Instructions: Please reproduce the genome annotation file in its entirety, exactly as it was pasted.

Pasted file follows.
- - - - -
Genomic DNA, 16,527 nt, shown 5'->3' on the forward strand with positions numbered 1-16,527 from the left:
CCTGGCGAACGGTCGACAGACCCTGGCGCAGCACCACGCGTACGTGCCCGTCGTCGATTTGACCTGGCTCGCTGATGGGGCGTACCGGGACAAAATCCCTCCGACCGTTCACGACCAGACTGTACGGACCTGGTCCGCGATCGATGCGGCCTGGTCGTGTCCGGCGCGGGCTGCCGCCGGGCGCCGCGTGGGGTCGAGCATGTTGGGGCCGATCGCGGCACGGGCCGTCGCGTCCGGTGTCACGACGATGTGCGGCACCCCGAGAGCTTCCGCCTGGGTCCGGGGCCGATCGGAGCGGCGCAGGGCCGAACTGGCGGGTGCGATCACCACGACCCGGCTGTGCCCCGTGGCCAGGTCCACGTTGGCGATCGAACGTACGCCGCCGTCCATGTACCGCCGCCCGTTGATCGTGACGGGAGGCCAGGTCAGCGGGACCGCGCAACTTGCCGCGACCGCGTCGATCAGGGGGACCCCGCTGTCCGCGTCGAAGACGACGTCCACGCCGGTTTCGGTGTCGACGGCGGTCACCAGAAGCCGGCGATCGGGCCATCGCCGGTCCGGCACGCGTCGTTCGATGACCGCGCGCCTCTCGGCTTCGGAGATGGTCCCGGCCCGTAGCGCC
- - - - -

Genomic DNA, 16,527 nt, shown 5'->3' on the forward strand with positions numbered 1-16,527 from the left:
CCTGGCGAACGGTCGACAGACCCTGGCGCAGCACCACGCGTACGTGCCCGTCGTCGATTTGACCTGGCTCGCTGATGGGGCGTACCGGGACAAAATCCCTCCGACCGTTCACGACCAGACTGTACGGACCTGGTCCGCGATCGATGCGGCCTGGTCGTGTCCGGCGCGGGCTGCCGCCGGGCGCCGCGTGGGGTCGAGCATGTTGGGGCCGATCGCGGCACGGGCCGTCGCGTCCGGTGTCACGACGATGTGCGGCACCCCGAGAGCTTCCGCCTGGGTCCGGGGCCGATCGGAGCGGCGCAGGGCCGAACTGGCGGGTGCGATCACCACGACCCGGCTGTGCCCCGTGGCCAGGTCCACGTTGGCGATCGAACGTACGCCGCCGTCCATGTACCGCCGCCCGTTGATCGTGACGGGAGGCCAGGTCAGCGGGACCGCGCAACTTGCCGCGACCGCGTCGATCAGGGGGACCCCGCTGTCCGCGTCGAAGACGACGTCCACGCCGGTTTCGGTGTCGACGGCGGTCACCAGAAGCCGGCGATCGGGCCATCGCCGGTCCGGCACGCGTCGTTCGATGACCGCGCGCCTCTCGGCTTCGGAGATGGTCCCGGCCCGTAGCGCC